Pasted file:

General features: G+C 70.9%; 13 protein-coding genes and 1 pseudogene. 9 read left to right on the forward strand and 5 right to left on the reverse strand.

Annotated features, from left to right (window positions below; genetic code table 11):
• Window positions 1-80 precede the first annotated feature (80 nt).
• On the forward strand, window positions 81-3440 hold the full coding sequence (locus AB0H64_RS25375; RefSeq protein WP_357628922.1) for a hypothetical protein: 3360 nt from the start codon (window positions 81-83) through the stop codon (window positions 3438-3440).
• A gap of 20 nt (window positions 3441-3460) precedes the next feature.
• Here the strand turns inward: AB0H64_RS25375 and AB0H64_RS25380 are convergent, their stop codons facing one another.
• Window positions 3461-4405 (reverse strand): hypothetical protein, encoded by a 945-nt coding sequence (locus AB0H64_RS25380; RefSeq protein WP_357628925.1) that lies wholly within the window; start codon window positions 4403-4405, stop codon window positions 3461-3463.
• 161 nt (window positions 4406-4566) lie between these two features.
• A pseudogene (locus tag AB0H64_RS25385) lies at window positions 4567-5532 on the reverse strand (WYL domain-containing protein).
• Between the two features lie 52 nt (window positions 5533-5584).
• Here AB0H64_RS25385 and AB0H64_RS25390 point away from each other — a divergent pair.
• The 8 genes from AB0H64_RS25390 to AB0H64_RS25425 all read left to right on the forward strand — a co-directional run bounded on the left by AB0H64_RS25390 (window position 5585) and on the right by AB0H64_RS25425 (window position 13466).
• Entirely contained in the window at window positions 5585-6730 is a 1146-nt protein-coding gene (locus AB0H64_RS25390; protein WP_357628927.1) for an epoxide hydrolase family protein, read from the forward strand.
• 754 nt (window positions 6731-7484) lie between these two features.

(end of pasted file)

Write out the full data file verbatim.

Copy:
General features: G+C 70.9%; 13 protein-coding genes and 1 pseudogene. 9 read left to right on the forward strand and 5 right to left on the reverse strand.

Annotated features, from left to right (window positions below; genetic code table 11):
• Window positions 1-80 precede the first annotated feature (80 nt).
• On the forward strand, window positions 81-3440 hold the full coding sequence (locus AB0H64_RS25375; RefSeq protein WP_357628922.1) for a hypothetical protein: 3360 nt from the start codon (window positions 81-83) through the stop codon (window positions 3438-3440).
• A gap of 20 nt (window positions 3441-3460) precedes the next feature.
• Here the strand turns inward: AB0H64_RS25375 and AB0H64_RS25380 are convergent, their stop codons facing one another.
• Window positions 3461-4405 (reverse strand): hypothetical protein, encoded by a 945-nt coding sequence (locus AB0H64_RS25380; RefSeq protein WP_357628925.1) that lies wholly within the window; start codon window positions 4403-4405, stop codon window positions 3461-3463.
• 161 nt (window positions 4406-4566) lie between these two features.
• A pseudogene (locus tag AB0H64_RS25385) lies at window positions 4567-5532 on the reverse strand (WYL domain-containing protein).
• Between the two features lie 52 nt (window positions 5533-5584).
• Here AB0H64_RS25385 and AB0H64_RS25390 point away from each other — a divergent pair.
• The 8 genes from AB0H64_RS25390 to AB0H64_RS25425 all read left to right on the forward strand — a co-directional run bounded on the left by AB0H64_RS25390 (window position 5585) and on the right by AB0H64_RS25425 (window position 13466).
• Entirely contained in the window at window positions 5585-6730 is a 1146-nt protein-coding gene (locus AB0H64_RS25390; protein WP_357628927.1) for an epoxide hydrolase family protein, read from the forward strand.
• 754 nt (window positions 6731-7484) lie between these two features.